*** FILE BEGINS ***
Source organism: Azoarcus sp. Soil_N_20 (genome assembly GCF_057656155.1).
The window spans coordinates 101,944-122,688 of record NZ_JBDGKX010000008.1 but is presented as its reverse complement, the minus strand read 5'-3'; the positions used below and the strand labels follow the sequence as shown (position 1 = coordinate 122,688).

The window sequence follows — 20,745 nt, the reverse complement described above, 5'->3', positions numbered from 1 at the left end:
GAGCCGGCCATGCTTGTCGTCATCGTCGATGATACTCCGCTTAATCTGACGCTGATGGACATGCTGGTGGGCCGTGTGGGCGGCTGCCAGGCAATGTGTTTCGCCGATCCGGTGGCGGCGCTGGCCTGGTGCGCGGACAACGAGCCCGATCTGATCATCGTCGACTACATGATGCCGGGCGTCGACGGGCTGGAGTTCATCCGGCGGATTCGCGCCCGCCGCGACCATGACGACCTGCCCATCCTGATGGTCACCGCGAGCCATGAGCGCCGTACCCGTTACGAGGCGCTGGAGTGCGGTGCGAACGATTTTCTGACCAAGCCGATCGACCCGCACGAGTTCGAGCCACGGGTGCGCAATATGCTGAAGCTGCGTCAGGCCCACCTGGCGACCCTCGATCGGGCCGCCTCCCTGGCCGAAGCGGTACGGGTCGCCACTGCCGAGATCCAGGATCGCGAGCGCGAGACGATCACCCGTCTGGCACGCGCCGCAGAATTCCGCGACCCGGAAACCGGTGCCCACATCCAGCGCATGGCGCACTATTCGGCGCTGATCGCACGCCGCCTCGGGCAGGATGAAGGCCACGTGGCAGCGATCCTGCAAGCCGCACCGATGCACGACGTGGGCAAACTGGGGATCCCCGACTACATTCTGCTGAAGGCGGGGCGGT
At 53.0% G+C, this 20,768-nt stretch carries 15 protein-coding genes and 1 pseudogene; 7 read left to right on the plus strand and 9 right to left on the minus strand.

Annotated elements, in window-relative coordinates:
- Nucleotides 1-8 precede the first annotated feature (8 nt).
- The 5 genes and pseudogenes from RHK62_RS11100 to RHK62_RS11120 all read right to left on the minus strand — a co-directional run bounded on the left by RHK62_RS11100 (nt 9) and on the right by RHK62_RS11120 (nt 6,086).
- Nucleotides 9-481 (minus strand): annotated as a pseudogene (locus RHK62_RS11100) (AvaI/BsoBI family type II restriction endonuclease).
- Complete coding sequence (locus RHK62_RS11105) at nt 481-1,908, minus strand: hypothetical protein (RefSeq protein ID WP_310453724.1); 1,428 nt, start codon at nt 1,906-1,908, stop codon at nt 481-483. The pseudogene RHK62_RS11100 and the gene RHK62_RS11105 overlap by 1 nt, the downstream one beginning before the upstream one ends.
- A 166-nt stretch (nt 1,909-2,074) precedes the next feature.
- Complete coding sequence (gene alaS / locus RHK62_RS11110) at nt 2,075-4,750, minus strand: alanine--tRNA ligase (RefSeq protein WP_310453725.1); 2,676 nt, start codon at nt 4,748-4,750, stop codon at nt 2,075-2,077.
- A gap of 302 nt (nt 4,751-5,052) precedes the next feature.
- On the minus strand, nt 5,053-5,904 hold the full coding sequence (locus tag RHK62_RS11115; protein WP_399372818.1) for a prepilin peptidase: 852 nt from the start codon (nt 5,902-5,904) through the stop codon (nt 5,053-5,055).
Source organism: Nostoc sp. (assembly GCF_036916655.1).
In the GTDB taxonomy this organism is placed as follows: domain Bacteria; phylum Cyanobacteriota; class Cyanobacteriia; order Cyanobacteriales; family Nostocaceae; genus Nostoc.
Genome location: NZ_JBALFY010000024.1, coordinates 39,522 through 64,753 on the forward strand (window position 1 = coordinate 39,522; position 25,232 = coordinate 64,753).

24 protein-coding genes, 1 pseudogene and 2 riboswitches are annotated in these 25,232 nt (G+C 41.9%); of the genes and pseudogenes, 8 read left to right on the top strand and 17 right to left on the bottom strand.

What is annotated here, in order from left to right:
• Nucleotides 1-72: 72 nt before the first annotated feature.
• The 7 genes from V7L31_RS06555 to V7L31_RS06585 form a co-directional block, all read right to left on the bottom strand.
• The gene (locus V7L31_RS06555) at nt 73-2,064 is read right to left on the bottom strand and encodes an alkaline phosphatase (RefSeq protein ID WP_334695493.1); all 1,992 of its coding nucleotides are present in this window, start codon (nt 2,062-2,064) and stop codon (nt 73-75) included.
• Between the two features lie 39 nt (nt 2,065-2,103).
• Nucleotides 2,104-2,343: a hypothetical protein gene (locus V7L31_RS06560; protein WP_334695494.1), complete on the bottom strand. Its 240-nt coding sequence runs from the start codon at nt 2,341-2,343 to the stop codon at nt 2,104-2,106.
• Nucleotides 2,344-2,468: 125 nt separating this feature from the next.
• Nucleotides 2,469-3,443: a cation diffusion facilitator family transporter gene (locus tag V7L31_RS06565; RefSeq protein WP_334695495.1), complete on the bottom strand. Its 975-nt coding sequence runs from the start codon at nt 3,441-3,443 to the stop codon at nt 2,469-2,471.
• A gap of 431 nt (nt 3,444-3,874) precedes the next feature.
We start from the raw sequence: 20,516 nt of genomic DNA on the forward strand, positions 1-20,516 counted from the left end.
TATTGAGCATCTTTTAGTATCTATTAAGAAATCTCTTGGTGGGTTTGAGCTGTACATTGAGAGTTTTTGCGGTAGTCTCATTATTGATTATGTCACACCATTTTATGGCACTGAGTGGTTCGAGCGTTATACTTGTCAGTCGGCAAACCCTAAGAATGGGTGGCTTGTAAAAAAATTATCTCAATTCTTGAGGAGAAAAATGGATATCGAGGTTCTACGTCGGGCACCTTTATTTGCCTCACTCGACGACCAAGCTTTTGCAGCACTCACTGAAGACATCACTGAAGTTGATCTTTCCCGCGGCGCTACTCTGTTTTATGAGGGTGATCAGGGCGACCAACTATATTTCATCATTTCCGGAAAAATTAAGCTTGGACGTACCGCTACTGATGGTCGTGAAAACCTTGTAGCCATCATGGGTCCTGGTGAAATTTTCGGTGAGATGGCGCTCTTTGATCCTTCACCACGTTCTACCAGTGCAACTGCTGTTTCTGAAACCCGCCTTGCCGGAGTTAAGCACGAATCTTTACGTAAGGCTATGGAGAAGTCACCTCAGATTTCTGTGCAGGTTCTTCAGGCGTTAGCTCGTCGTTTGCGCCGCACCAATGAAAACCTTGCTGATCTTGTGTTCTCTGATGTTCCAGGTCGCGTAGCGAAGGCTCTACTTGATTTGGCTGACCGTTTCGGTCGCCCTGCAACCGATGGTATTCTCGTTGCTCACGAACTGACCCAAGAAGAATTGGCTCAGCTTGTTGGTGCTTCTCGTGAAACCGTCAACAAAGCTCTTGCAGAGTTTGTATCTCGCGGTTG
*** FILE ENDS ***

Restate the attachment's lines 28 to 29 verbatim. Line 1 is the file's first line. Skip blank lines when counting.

We start from the raw sequence: 20,516 nt of genomic DNA on the forward strand, positions 1-20,516 counted from the left end.
TATTGAGCATCTTTTAGTATCTATTAAGAAATCTCTTGGTGGGTTTGAGCTGTACATTGAGAGTTTTTGCGGTAGTCTCATTATTGATTATGTCACACCATTTTATGGCACTGAGTGGTTCGAGCGTTATACTTGTCAGTCGGCAAACCCTAAGAATGGGTGGCTTGTAAAAAAATTATCTCAATTCTTGAGGAGAAAAATGGATATCGAGGTTCTACGTCGGGCACCTTTATTTGCCTCACTCGACGACCAAGCTTTTGCAGCACTCACTGAAGACATCACTGAAGTTGATCTTTCCCGCGGCGCTACTCTGTTTTATGAGGGTGATCAGGGCGACCAACTATATTTCATCATTTCCGGAAAAATTAAGCTTGGACGTACCGCTACTGATGGTCGTGAAAACCTTGTAGCCATCATGGGTCCTGGTGAAATTTTCGGTGAGATGGCGCTCTTTGATCCTTCACCACGTTCTACCAGTGCAACTGCTGTTTCTGAAACCCGCCTTGCCGGAGTTAAGCACGAATCTTTACGTAAGGCTATGGAGAAGTCACCTCAGATTTCTGTGCAGGTTCTTCAGGCGTTAGCTCGTCGTTTGCGCCGCACCAATGAAAACCTTGCTGATCTTGTGTTCTCTGATGTTCCAGGTCGCGTAGCGAAGGCTCTACTTGATTTGGCTGACCGTTTCGGTCGCCCTGCAACCGATGGTATTCTCGTTGCTCACGAACTGACCCAAGAAGAATTGGCTCAGCTTGTTGGTGCTTCTCGTGAAACCGTCAACAAAGCTCTTGCAGAGTTTGTATCTCGCGGTTG